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European migration to Africa and the coloniality of knowledge: the Portuguese in Maputo

Journal article
Authors Lisa Åkesson
Published in Third World Quarterly
ISSN 0143-6597
Publication year 2020
Published at School of Global Studies
Language en
Links dx.doi.org/10.1080/01436597.2020.17...
Keywords coloniality of knowledge, coloniality of being, postcolonialism, integration, Portuguese migrants, Mozambique, Development Studies
Subject categories Social and Economic Geography

Abstract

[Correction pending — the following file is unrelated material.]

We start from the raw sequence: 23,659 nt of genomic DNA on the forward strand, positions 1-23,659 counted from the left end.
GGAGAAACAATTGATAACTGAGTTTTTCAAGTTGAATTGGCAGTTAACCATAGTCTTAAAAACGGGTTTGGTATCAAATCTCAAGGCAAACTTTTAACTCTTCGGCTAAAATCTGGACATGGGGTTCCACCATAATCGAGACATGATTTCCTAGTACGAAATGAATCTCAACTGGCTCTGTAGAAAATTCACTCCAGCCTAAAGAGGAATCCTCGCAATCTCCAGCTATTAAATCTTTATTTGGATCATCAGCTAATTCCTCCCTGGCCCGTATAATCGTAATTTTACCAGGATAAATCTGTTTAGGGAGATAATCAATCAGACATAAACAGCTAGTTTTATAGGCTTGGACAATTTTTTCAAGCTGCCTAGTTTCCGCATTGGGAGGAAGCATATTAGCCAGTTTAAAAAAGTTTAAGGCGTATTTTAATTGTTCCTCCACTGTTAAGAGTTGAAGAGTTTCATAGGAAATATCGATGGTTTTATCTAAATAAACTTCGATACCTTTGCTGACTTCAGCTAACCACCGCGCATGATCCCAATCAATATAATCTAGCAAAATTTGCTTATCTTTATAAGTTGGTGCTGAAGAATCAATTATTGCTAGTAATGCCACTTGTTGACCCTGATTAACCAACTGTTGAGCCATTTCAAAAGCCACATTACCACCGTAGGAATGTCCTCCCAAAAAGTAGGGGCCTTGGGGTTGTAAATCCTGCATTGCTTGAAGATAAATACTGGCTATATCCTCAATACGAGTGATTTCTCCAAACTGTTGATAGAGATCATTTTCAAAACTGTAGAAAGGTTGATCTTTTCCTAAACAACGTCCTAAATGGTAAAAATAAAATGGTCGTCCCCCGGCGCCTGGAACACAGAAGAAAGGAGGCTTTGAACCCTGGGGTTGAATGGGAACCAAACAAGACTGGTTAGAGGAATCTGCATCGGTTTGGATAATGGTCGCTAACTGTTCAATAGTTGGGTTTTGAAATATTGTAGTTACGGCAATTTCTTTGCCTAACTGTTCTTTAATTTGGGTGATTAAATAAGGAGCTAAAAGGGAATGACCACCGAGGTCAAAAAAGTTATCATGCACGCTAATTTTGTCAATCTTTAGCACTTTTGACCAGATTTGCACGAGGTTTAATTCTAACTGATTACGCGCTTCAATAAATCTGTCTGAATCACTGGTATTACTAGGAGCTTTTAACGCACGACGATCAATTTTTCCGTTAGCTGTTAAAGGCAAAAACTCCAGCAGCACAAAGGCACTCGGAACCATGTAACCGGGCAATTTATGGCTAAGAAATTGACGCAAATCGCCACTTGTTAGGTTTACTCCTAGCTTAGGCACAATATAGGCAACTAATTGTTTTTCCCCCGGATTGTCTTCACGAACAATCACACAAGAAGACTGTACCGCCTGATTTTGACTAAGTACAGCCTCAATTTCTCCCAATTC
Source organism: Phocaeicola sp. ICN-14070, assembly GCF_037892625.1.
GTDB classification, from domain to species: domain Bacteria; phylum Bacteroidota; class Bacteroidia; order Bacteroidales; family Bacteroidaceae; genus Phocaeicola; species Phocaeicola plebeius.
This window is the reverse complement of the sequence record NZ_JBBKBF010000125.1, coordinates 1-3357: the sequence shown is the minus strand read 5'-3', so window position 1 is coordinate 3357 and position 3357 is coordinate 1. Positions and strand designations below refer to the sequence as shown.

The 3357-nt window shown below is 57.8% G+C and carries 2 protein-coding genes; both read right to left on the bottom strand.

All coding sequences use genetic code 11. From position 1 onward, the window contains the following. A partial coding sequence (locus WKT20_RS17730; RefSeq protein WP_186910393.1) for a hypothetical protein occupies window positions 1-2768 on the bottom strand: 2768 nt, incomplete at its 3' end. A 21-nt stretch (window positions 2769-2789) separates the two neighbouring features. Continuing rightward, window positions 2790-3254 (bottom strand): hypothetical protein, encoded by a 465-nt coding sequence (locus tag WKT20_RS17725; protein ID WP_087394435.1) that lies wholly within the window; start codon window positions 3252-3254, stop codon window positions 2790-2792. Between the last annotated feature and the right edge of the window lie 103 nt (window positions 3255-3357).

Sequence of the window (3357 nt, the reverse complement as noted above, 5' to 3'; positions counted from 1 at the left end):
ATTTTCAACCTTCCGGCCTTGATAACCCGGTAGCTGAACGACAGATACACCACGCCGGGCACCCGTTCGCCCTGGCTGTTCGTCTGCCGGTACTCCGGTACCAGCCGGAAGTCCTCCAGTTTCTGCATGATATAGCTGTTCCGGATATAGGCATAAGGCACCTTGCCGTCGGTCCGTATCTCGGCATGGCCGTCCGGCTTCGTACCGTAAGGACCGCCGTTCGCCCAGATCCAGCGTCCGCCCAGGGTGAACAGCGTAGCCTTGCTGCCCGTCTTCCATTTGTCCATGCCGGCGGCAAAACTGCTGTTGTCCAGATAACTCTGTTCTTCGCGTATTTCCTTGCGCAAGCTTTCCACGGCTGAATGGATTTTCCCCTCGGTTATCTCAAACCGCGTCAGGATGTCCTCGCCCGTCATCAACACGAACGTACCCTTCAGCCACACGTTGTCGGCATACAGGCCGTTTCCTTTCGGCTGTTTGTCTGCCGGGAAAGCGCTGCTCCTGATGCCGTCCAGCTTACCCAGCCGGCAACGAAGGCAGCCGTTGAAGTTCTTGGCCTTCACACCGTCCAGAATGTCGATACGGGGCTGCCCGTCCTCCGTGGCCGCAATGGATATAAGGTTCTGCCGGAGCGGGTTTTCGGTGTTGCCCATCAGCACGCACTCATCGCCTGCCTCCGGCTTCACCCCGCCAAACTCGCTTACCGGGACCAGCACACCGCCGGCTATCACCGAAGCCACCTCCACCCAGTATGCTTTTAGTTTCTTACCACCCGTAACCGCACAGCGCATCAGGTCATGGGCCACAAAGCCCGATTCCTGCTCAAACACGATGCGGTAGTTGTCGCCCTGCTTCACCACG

This article is about people living in the Global South who in their daily interactions cross what Boaventura de Sousa Santos calls 'the abyssal line'. It portrays encounters between Portuguese migrants and Mozambican locals in the capital city of Maputo. The article specifically focuses on their interactions at workplaces and highlights the narratives through which they talk about and practise the transfer of knowledge taking place between them. An absolute fundament in these processes is the coloniality of knowledge or the epistemic dimension of (post)colonial domination. As the author demonstrates, both parties have naturalised the coloniality of knowledge, which implies that Portuguese migrants tend to see it as their inherent and natural right and duty to lecture and train the Mozambicans they work with. The Portuguese's epistemological approach is intimately tied to their understanding of Mozambicans as human beings - or, in other words, the coloniality of knowledge goes hand in hand with the coloniality of being, or the existential dimension of (post)colonial domination. The author's analysis revolves around the attitudes of the Portuguese, as described by themselves, but the article ends with a representation of Mozambican discursive attempts to unsettle Portuguese dominant positions and thereby resist the coloniality of being.

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